ABSTRACT: The synthesis and structures of graphene on Ru(0001) and Pt(111), silicene on Ag(111) and Ir(111) and the honeycomb hafnium lattice on Ir(111) are reviewed. Epitaxy on a transition metal (TM) substrate is a pro­mising method to produce a variety of two dimensional (2D) atomic crystals which potentially can be used in next generation electronic devices. This method is particularly valuable in the case of producing 2D materials that do not exist in 3D forms, for instance, silicene. Based on the intensive investigations of epitaxial graphene on TM in recent years, it is known that the quality of graphene is affected by many factors, including the interaction between the 2D material overlayer and the substrate, the lattice mismatch, the nucleation density at the early stage of growth. It is found that these factors also apply to many other epitaxial 2D crystals on TM. The knowledge from the reviewed systems will shine light on the design and synthesis of new 2D crystals with novel properties.
    Small 03/2014; · 7.82 Impact Factor
  • [Show abstract] [Hide abstract]
    ABSTRACT: Graphene (G), a two-dimensional crystal of carbon atoms arranged in the honeycomb structure, shows extraordinary physical properties such as outstanding electronic mobility, higher than silicon or copper, it is one of the strongest materials found in nature, only comparable to diamond, and at the same time one of the softest, being a unique example of a metallic membrane. We have developed a new strategy for graphene growth on metallic Ru(0001) followed by silicon-layer intercalation that not only weakens the interaction of graphene with the metal substrate but also retains its superlative properties. This G/Si/Ru architecture, produced by silicon-layer intercalation approach (SIA), was characterized and experiments have shown the high structural and electronic qualities of this new composite, and the striking differences between this material from graphene obtained by previous methods. The SIA eliminates the need for the graphene transfer and also allows for an atomic control of the distance between the graphene and the metal gate, opening doors for a new generation of graphene-based materials with tailored properties.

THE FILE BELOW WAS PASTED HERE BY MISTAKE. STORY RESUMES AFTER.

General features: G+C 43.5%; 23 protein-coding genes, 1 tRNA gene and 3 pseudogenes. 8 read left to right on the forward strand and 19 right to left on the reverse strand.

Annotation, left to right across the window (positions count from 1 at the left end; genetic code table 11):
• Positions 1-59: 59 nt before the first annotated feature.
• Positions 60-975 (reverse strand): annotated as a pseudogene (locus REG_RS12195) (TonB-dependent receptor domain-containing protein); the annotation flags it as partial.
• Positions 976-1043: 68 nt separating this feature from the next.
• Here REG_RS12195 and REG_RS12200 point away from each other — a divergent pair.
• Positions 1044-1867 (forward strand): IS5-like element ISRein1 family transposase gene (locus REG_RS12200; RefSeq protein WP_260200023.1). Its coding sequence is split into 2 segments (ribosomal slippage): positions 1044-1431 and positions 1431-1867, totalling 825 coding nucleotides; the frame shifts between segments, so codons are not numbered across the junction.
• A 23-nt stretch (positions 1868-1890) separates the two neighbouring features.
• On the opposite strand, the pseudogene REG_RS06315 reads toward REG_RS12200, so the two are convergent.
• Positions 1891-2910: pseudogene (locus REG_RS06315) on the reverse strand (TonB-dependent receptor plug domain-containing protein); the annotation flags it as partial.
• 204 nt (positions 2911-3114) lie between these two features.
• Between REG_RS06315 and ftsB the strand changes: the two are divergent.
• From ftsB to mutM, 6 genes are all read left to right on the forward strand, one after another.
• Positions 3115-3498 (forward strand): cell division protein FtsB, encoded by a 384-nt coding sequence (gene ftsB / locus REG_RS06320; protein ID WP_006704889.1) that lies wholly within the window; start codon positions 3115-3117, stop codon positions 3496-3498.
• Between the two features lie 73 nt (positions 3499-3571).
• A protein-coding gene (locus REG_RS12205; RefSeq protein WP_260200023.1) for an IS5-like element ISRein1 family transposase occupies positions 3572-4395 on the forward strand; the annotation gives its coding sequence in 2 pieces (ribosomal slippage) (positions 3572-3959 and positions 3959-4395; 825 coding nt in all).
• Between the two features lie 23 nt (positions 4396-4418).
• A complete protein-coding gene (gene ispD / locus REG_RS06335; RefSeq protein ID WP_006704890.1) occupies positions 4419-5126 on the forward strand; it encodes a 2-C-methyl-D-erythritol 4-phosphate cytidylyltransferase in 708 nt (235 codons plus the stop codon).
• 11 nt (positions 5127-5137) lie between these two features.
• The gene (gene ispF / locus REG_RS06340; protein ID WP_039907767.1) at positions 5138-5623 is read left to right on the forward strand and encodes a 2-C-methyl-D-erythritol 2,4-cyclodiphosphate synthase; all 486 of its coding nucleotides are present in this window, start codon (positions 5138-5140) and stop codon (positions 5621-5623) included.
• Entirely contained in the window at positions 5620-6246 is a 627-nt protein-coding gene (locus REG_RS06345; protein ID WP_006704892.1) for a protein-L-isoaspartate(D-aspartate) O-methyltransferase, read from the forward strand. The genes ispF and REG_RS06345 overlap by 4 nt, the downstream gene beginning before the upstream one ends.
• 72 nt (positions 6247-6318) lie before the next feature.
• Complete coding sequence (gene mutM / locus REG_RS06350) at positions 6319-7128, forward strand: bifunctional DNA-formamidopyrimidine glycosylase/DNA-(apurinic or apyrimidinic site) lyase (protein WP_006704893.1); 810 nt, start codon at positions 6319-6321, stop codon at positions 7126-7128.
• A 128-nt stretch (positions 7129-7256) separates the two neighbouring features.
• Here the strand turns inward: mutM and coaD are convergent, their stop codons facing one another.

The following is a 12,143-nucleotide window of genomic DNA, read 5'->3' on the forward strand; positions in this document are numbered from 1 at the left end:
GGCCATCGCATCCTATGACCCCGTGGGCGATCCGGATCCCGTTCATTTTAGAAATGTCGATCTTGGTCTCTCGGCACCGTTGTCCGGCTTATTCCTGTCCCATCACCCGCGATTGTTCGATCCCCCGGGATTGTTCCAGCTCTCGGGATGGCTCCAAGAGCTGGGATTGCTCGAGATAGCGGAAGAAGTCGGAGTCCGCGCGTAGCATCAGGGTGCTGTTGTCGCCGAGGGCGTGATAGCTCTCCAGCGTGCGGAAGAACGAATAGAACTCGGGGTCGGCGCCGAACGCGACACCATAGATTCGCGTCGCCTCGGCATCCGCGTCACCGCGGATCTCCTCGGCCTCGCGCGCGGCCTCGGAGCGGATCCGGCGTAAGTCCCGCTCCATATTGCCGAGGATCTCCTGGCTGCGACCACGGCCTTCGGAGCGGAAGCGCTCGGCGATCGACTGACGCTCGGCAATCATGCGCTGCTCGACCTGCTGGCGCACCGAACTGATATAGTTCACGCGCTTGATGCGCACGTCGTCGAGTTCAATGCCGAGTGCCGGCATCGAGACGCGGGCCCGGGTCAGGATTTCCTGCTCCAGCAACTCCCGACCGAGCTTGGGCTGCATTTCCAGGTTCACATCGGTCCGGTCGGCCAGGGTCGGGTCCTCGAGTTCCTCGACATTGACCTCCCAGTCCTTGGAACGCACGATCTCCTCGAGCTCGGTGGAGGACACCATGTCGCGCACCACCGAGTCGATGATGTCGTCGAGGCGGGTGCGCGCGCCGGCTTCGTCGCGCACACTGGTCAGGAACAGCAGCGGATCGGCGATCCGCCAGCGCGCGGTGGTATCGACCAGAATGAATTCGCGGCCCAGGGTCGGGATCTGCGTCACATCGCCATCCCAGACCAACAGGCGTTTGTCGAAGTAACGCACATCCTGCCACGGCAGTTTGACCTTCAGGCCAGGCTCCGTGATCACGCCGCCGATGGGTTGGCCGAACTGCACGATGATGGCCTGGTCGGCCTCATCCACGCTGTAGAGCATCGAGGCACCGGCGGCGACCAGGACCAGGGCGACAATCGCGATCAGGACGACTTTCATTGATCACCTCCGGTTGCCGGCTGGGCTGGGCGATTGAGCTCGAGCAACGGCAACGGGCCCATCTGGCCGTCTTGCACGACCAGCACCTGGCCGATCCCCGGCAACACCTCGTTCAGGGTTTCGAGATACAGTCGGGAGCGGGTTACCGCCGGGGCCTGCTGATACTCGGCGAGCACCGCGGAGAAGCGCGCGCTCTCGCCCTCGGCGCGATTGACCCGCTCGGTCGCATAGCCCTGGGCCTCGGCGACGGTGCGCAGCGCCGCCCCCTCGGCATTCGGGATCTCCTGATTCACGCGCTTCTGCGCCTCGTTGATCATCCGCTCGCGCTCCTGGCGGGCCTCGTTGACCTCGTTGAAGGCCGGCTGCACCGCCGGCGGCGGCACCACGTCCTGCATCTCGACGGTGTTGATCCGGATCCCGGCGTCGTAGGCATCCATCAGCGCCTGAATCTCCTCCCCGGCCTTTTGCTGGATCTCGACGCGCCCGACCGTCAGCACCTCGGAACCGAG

Asia Communications and Photonics Conference; 11/2013
  • [Show abstract] [Hide abstract]
    ABSTRACT: Two-dimensional (2D) honeycomb systems made of elements with d electrons are rare. Here, we report the fabrication of a transition metal (TM) 2D layer, namely, hafnium crystalline layers on Ir(111). Experimental characterization reveals that the Hf layer has its own honeycomb lattice, morphologically identical to graphene. First-principles calculations provide evidence for directional bonding between adjacent Hf atoms, analogous to carbon atoms in graphene. Calculations further suggest that the freestanding Hf honeycomb could be ferromagnetic with magnetic moment µ/Hf = 1.46 µB. The realization and investigation of TM honeycomb layers extend the scope of 2D structures and could bring about novel properties for technological applications.
    Nano Letters 09/2013; · 13.03 Impact Factor
  • [Show abstract] [Hide abstract]